Edmonds School District will support a school-based health center at Meadowdale High School that will provide behavioral health services for public school students. This project will remove barriers for students and families trying to access health care and behavioral health programs and will allow student’s the ability to self-advocate for care. Access to care will be provided to student in person during the school year and available for telehealth appointments during school breaks and non-school days. Currently, behavioral health partners are able to see 126-132 students each week across five high schools. With the expansion, the district will be able to serve approximately 140 additional students per week for behavioral health services with expanded offerings.

Housing Hope – New Tomorrow’s Child Development Center: $1,460,000

Housing Hope will construct a designated behavioral health space within the Tomorrow’s Hope Child Development Center. This facility will provide theraplay, parent child interaction yherapy, trauma-focused cognitive behavioral therapy and other research-based interventions for children ages 3-12 who have experienced homelessness, poverty or other adverse childhood experiences. This new space will allow Housing Hope to hire two new licensed mental health therapists to serve the children enrolled in the child care program. Housing Hope expects that these therapists will be able to serve 40 children and caregivers at any one time, totaling 60 children and caregivers per year.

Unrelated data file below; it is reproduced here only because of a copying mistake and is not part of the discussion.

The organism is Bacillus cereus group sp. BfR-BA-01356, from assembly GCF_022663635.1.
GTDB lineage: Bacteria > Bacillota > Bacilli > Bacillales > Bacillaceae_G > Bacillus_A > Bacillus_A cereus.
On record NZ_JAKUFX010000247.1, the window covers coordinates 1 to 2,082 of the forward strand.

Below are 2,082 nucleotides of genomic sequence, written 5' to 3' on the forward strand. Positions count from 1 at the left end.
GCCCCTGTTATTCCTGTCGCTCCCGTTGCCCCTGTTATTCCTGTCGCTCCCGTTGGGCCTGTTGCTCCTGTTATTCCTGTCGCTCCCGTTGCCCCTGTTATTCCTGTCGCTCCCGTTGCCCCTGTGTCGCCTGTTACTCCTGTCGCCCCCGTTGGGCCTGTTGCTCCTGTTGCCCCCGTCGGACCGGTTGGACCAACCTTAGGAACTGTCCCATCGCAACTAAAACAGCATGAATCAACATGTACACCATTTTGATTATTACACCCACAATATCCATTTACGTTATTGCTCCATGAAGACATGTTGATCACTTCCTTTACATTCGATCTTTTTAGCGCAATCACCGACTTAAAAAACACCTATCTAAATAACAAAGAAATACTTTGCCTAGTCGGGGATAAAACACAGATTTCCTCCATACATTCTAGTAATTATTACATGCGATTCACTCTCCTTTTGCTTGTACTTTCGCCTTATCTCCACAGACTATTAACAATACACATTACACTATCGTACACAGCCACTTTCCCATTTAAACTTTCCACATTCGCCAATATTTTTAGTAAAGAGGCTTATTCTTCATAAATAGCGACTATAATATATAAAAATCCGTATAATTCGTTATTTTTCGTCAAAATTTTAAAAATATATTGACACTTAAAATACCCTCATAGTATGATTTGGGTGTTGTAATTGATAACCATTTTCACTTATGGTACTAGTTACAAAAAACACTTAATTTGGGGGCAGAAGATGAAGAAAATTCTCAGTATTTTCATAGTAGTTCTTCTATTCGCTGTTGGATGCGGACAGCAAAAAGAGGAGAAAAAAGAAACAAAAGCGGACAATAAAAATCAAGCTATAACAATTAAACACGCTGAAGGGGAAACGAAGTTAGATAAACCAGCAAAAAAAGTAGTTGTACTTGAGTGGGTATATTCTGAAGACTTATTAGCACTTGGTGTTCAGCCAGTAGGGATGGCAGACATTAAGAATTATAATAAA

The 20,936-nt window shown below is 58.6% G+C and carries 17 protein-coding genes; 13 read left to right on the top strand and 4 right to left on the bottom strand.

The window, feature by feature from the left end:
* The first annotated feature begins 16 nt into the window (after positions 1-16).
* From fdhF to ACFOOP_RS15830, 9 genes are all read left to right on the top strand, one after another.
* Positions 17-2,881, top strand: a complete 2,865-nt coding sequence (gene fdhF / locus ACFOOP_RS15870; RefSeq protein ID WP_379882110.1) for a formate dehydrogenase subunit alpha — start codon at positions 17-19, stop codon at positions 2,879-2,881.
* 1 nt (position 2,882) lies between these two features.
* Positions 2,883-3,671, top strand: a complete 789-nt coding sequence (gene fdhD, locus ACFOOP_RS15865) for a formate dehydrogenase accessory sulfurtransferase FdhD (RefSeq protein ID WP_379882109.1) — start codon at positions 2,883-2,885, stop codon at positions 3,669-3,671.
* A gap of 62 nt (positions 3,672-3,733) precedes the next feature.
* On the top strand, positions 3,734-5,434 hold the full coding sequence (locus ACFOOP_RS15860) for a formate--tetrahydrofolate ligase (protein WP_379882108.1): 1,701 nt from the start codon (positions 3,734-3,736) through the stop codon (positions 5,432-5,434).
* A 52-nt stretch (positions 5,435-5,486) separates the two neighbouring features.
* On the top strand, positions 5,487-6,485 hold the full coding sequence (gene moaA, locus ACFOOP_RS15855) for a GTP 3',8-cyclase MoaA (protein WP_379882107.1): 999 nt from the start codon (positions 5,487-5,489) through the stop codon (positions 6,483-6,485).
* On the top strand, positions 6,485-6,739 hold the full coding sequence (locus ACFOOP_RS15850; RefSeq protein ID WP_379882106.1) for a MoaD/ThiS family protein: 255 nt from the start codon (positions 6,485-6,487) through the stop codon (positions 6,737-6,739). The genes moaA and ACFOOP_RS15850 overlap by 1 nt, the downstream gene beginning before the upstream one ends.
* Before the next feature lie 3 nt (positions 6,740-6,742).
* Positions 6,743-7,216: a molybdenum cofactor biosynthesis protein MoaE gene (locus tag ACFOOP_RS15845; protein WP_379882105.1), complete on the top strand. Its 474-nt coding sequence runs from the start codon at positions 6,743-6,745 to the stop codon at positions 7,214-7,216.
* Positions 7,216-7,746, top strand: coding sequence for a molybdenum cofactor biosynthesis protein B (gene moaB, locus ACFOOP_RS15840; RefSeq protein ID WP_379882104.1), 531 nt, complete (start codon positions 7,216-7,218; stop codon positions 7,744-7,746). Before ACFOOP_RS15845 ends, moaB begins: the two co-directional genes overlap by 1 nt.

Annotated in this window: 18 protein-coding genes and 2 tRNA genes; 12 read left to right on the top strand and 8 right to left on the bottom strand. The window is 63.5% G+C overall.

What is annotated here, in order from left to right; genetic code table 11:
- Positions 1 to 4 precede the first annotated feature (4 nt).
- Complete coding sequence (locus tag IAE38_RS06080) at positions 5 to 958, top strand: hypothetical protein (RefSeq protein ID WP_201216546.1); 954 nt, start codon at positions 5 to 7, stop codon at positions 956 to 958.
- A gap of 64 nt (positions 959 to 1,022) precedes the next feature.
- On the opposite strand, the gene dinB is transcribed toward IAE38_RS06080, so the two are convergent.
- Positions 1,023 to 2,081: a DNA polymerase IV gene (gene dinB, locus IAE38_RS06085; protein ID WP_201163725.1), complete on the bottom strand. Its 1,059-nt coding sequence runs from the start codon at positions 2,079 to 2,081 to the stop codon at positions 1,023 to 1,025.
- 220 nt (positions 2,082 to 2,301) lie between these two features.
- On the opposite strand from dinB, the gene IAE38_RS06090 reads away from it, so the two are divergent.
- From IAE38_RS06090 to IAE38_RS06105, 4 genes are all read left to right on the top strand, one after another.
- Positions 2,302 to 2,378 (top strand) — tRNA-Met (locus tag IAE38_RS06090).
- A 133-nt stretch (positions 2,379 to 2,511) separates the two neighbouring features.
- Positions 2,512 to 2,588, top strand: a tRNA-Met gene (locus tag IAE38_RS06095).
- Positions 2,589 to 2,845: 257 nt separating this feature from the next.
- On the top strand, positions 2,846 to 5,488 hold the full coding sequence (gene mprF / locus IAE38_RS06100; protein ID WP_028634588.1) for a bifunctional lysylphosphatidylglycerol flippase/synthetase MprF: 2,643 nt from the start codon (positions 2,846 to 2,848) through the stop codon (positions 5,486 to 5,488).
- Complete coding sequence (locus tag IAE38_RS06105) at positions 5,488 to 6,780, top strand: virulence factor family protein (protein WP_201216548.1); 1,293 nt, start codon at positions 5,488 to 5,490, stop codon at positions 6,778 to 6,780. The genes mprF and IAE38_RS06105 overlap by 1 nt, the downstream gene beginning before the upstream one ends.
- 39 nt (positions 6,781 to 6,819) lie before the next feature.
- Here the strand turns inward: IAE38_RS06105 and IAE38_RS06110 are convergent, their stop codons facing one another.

Pioneer Human Services – North Sound Behavioral Health Facility: $250,000

This funding supports Pioneer Human Services’ operation of the North Sound Behavioral Health inpatient treatment facility located at the Denney Juvenile Justice Center. The pandemic has resulted in increased operational costs, primarily due to significant salary increases necessary to recruit and retain qualified personnel. Anticipated Medicaid rate increases in 2024 are expected to provide sufficient funding for future activities. During the last 12 months, 218 unique individuals received necessary treatment services addressing substance use disorder and mental health needs.

More information on the Office of Recovery & Resilience, formed to guide the county’s recovery work, can be found at